Once upon a time I was lucky enough to move into a house with a small and completely overgrown garden. So my then-partner and I decided we would reclaim it and try to grow as much of our own food as possible. Just to learn what that would take.
We grew some delicious vegetables — and if you know me that will make you laugh — but I deeply enjoyed them after they were cooked. We also had loquats and kumquats and pomegranates. We had fresh eggs from the chickens we also raised up there in the Forgotten Edge, perched between Echo Park and Chinatown. But what we managed to grow? I’m afraid it was nowhere near enough to sustain us and this is partly why (apart from size, as of course that does matter).
Grocery stores have brutally erased the agricultural seasons for us, so you have to relearn a lot (which also means your diet and your cooking repertoire have to completely change). You can’t plant seeds all at once, rather you have to do it in waves, so as to have a continuous harvest. Preparation of the ground is key: digging deep, breaking up clay (of which we had tons and it sucked but it sure as hell was better than caliche), adding what you can to improve its lightness along with your organic fertilizer which should come as much as possible from your own compost pile.
We aimed for all organic but it was rough, and involved things like wiping down each individual plant to get rid of aphids and other pests. We bought ladybugs, but did not have a garden they seemed to enjoy sticking around in. That required more thought and work and planting. We had to water; to do it efficiently required putting in a drip system or a way to collect rainwater, and treat and reuse gray water, which we investigated but never managed to do. We didn’t have money even for the drip system all at once, so watering regularly was one more thing (though adding mulch reduced that burden). We had to fertilize regularly. We had to tie up our tomatoes and our cucumbers, and insulate our squash from the ground. We had to rotate crops as we constantly planted new ones. Planting certain combinations — like the famous triad of squash, corn, and beans — helps ensure each variety grows better than they would alone and puts them at less risk of pest infestation, so we planned that into our rotations. And every day we had to be out there weeding, watering, tending, planting. Every. Day.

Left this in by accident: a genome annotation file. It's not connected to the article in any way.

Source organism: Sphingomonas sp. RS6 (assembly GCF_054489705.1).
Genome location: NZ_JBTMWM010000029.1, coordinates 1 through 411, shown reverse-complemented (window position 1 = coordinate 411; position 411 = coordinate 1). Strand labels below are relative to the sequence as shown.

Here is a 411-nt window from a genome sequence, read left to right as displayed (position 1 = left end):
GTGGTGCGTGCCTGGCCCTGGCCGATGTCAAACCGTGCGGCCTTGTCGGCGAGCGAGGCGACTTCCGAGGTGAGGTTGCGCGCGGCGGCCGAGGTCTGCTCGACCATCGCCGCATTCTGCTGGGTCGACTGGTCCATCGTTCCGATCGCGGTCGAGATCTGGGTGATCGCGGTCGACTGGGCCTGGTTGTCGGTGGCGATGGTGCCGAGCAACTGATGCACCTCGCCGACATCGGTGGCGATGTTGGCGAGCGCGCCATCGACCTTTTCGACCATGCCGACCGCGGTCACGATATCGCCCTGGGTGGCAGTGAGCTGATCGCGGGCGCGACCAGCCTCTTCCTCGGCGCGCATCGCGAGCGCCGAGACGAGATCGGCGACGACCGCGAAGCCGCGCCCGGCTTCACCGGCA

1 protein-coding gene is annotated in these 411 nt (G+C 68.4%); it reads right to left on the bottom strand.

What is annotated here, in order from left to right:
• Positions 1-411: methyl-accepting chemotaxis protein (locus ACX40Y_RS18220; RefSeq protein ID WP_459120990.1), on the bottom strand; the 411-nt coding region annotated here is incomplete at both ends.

All of it required planning and thought and work and more planning. It was joy and pain all mixed together, even if we didn’t do it all that well and I discovered I’m lazier than I thought. I remember reading something in the middle of this that referred to subsistence farmers as unskilled labour, and I almost threw the book across the room. The ability to survive on what you grow on the land is knowledge passed down from generation to generation. To try and relearn it all through books that are never specific to the land you are working? I just wonder when we will awaken to the tragedy of what we have already lost, and what we continue to lose.
I started reading Permaculture: A Designer’s Manual by Bill Mollison during this grand attempt, the only textbook I’ve ever loved. I’ll acknowledge that for the present I’m far too busy, and very happily so, to reattempt such a labour intensive project for now. But permaculture as a way of being in the world has stuck with me. In it’s most concrete sense it is an approach to planning and implementing sustainability, creating systems that provide for their own needs and recycle their waste. It has very practical rules to live by. In a quote from Bill Mollison:
“Permaculture turned very rapidly into a system of design so that everything you put in had a multiple purpose and was in the right place to carry out its job. It’s a peculiar thing to say that you put the tree there to give shade; every tree gives shade; so that’s not a unique characteristic of this tree you put there, to give shade, but if it also gives you something like oranges or dates as well, that’s good, and also has an excess of oranges to feed your pig . . . then it’s doing three things. And I always say that everything you place should do at least three things.”
But more philosophically, it is entirely about getting to know your place: finding out where the sunlight spends most of its time in summer and winter, where the cold air collects, where the soil changes and moisture collects. It’s about acknowledging all of your assets, seeing how you — and everything around you — fit together, work together, improve or help each other. You can only live this way by constantly working to see the world around you holistically, deepening how you understand it. You no longer see just a chicken, but what a chicken eats, how it lives, what it produces as the picture above shows. This requires deep reflection on experience, in preparation for acting, building, creating, before reflecting again in a perfect popular education spiral.
Clearly I haven’t even scratched the permaculture surface here; I’ve just read a book or two and talked to some people and tried to implement some principles, so find out for yourself and explore! I’m particularly excited about urban permaculture, so read more here. I’ll leave you with an awesome design I look forward to one day building, as I’ve already mentioned spirals once and I surely love them:
It reminds me of this from my own hometown:
and the house I grew up, built of adobe by my parents and called at different times ‘mud house’ and ‘nautilus house’. This stuff runs deep.
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